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March 26, 2011

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Fakes threaten farmer artists

UP to 80 percent of paintings on sale said to be by Shanghai's "farmer Picassos" are in fact fakes, a leading academic has claimed.

Suburban Jinshan District is home to hundreds of farmer painters whose rural works in vibrant colors are sold domestically and overseas. But the style has been copied by imitators eager to grab some of the market.

"The farmer painters have tasted the market's fruits but are now tasting its bitterness," said Cai Fengming, a professor with Shanghai Academy of Social Sciences.

Cai said he was shocked to discover during the course of research and interviews with painters that up to 80 percent of the Jinshan farmer paintings sold on the market were bogus. Some art school students even knock out imitations as their part-time job, said Cai.

The problem has become more serious in recent years, as Jinshan farmer paintings have grown from a cottage industry to a more established one.

The farmer paintings originated in villages in Jinshan, in the city's south end by the sea, about 50 years ago. The subjects are mostly rural scenery or snapshots of life and are seen as an embodiment of artists' love for their hometown and life.

But Jinshan artists, also known as "farmer Picassos," are struggling as imitators move in.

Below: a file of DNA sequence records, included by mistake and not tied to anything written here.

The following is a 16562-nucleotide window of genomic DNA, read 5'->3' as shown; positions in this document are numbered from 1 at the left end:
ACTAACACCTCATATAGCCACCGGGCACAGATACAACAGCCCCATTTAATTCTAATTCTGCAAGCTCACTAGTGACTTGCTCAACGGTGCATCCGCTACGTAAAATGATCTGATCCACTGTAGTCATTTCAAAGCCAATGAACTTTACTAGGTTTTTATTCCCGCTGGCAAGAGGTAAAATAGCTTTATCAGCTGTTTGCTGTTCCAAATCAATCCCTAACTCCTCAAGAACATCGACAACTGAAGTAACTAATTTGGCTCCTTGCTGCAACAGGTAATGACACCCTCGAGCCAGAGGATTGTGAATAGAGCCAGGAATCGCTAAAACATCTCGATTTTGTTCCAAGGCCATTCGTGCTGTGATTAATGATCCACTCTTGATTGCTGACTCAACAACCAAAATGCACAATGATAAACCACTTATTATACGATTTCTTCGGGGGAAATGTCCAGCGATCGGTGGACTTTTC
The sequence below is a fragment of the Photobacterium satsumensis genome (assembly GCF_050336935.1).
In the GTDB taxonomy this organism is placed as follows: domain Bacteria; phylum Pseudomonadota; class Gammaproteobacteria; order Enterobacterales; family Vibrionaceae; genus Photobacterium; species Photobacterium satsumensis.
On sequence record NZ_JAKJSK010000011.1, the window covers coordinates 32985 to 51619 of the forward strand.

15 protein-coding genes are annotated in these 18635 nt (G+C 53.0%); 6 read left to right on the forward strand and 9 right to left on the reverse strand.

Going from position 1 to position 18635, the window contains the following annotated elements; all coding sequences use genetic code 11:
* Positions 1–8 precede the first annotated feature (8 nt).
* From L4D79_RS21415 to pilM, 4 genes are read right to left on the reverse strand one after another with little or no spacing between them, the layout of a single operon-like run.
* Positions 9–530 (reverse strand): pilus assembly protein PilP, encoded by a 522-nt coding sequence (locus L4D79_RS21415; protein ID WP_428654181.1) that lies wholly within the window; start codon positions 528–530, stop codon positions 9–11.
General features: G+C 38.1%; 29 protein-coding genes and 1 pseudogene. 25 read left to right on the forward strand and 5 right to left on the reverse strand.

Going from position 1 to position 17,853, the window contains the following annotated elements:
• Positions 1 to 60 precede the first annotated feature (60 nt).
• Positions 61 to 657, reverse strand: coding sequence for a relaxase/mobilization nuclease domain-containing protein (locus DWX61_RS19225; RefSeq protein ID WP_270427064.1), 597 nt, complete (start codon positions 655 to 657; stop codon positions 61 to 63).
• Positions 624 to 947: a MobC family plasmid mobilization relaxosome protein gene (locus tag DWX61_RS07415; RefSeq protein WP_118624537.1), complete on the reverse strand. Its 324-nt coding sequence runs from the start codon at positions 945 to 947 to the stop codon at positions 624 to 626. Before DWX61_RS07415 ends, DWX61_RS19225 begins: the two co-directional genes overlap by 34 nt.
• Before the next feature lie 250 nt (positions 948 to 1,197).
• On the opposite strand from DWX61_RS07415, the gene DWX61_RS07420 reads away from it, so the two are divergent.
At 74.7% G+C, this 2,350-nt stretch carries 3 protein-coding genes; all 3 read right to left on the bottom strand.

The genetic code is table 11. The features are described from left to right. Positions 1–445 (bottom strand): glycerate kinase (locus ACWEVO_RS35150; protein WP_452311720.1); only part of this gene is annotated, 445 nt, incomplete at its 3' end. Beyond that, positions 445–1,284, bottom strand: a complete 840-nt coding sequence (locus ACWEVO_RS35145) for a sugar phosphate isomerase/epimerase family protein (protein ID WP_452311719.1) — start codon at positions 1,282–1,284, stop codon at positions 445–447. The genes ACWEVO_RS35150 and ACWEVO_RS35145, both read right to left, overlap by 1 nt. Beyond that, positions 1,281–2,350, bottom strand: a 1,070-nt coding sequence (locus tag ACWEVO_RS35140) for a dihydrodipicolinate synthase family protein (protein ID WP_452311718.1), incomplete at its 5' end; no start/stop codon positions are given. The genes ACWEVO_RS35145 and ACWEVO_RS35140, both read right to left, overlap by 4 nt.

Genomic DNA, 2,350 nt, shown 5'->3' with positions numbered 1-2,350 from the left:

"If the situation continues like this," said Cao Jingen, a farmer painter, "the art will lose its root and inheritance."

Cao said he was once involved in a lawsuit over the copyright of his work sold in Taiwan. He won that battle, but is worn out by the continual struggle against imitators who charge much lower prices. His original works, which cost thousands of yuan, have to compete with counterfeiters charging only dozens of yuan, Cao added.

Cao, 42, was born into a poor peasant family and began learning Jinshan farmer painting as a child. He has won prizes for his work.

Despite the fame, many farmer artists, especially the old, live a hard, often poor, life, said Cao.

"We live by selling our work," said Cao. "You can't think about creativity when you can't feed your family."

Today Jinshan has an estimated 600 farmer painters, including more than 100 full-timers.

Experts and lawyers fear the situation will not improve even when China's first intangible cultural heritage protection law is introduced in June. Liu Chunquan, a lawyer, said the law is "just a framework" and a real lawsuit could be more complex.

"If we define that the farmer painting is just a paint style, then anyone can use it without violating the law," said Liu. "And we define it's the specific work of certain people through inheritance, then what about the other painters?"

Other intangible heritage cases may face similar problems, said experts.


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